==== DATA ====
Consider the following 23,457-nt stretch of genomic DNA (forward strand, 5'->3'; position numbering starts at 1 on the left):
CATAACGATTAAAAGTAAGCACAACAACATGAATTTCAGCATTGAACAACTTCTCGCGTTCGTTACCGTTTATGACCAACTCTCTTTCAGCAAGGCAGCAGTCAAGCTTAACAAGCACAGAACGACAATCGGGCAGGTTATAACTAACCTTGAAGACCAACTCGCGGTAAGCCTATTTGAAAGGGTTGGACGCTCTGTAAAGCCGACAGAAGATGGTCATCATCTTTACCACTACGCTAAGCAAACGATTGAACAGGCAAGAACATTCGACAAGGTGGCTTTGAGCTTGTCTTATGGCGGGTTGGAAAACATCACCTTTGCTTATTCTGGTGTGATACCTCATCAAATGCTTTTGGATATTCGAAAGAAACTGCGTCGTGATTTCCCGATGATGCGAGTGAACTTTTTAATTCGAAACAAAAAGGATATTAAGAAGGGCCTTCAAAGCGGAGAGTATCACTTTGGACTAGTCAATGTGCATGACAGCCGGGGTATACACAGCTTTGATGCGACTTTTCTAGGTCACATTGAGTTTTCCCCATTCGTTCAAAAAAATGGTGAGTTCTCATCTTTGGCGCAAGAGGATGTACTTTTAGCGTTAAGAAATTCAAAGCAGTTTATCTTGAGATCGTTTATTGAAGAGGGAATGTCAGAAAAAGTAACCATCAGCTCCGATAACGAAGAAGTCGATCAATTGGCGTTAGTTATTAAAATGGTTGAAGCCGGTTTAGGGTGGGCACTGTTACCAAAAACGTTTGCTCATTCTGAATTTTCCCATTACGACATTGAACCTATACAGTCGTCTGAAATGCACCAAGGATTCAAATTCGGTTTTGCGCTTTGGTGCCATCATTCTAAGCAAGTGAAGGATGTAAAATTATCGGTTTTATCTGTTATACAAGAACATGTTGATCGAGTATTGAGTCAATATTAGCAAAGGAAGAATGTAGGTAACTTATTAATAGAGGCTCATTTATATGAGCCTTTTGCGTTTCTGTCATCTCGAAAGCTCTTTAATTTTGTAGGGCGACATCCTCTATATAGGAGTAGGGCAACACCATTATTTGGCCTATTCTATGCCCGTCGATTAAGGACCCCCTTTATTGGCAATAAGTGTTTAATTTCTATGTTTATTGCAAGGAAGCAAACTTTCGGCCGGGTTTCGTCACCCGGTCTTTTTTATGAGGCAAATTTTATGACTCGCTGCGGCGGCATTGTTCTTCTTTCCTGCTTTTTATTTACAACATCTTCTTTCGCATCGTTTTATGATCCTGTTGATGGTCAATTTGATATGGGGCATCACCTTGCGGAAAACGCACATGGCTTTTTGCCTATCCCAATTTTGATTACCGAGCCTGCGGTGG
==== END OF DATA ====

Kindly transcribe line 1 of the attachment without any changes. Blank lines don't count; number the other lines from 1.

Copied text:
Consider the following 23,457-nt stretch of genomic DNA (forward strand, 5'->3'; position numbering starts at 1 on the left):